Another Facebook Live killing – a man hanging his 11-month-old daughter – is putting the social media giant under heavy scrutiny again, especially because the broadcast was left online for 24 hours.
The girl’s mother saw the killing on Facebook after relatives found it late on Monday, said The New York Times.
Facebook CEO Mark Zuckerberg said last week, “We will keep doing all we can to prevent tragedies like this from happening,” per NBC News. “We know we have a lot of work to do.”
Zuckerberg was reacting to the outrage following Steve Stephens posting to Facebook Live his random killing of an elderly man on the side of a road in Cleveland, Ohio.
The Stephens broadcast remained accessible for Facebook users for two hours before it was removed.
Facebook failed to remove Monday's broadcast of Wuttisan Wongtalay killing his daughter on the rooftop of a deserted hotel in Thailand for 24 hours, according to The Guardian.
Wongtalay, 20, hung himself after first hanging his daughter from the building, per NYT.
Relatives reported the broadcast to police after seeing it late Monday.
By the time the clips were finally taken down from Facebook at 5 p.m. on Tuesday, the videos had garnered a combined 370,000 views on Facebook.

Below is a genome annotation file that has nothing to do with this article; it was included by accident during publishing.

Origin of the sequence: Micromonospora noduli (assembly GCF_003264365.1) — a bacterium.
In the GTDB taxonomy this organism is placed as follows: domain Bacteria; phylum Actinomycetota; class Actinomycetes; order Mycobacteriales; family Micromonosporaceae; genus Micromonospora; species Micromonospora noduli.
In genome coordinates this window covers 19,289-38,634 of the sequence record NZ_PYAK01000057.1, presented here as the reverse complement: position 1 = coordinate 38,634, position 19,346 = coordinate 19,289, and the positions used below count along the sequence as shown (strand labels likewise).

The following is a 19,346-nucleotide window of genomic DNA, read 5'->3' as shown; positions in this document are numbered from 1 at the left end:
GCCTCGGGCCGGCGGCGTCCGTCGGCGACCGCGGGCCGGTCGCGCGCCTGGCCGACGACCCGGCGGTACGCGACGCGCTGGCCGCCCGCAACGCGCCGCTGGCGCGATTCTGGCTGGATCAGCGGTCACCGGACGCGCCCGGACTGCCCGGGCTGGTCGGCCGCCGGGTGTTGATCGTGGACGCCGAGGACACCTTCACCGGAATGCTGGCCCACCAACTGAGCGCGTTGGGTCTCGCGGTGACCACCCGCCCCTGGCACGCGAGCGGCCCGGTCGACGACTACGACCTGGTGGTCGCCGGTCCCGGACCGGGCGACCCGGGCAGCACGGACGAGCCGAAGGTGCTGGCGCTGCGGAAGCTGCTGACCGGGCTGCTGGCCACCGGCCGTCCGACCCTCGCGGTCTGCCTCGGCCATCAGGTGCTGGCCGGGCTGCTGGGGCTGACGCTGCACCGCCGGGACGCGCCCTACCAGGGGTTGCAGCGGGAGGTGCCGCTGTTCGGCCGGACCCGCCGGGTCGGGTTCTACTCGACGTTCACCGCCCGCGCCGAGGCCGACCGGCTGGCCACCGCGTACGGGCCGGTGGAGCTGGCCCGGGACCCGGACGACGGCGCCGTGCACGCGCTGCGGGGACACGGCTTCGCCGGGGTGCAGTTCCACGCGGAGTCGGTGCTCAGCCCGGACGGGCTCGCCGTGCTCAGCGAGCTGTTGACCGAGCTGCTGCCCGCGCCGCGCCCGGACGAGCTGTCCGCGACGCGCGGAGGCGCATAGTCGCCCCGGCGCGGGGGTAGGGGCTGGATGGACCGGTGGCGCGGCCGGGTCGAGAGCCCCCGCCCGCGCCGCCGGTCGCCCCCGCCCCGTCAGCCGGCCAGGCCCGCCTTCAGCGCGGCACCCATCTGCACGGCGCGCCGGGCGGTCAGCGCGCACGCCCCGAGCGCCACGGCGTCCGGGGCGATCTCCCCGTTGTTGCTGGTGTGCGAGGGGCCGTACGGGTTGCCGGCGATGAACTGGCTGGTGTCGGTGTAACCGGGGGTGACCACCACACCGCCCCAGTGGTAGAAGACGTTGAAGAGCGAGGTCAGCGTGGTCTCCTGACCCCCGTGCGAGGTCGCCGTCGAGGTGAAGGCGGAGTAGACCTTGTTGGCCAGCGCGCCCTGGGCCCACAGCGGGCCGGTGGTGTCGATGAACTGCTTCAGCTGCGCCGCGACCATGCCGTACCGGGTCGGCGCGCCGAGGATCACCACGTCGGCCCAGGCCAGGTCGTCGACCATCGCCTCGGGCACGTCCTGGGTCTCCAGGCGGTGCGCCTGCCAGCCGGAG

Jullaus Suvannin, a police officer in charge of the case, said Wongtalay’s motive appeared to be his troubled marriage.
“[Wuttisan] was having paranoia about his wife leaving him and not loving him,” Suvannin said, according to the Guardian.
Despite taking a whole day to remove the clips from its social media site, a Facebook spokesperson offered the company’s condolences to the family.
“This is an appalling incident and our hearts go out to the family of the victim. There is absolutely no place for content of this kind on Facebook and it has now been removed,” the spokesperson said.
Facebook is not expected to face any legal troubles related to the killing.
“We will not be able to press charges against Facebook, because Facebook is the service provider and it acted according to its protocol when we sent our request. It cooperated very well,” said Somsak Khaosuwan, deputy permanent secretary of Thailand’s ministry of digital economy.
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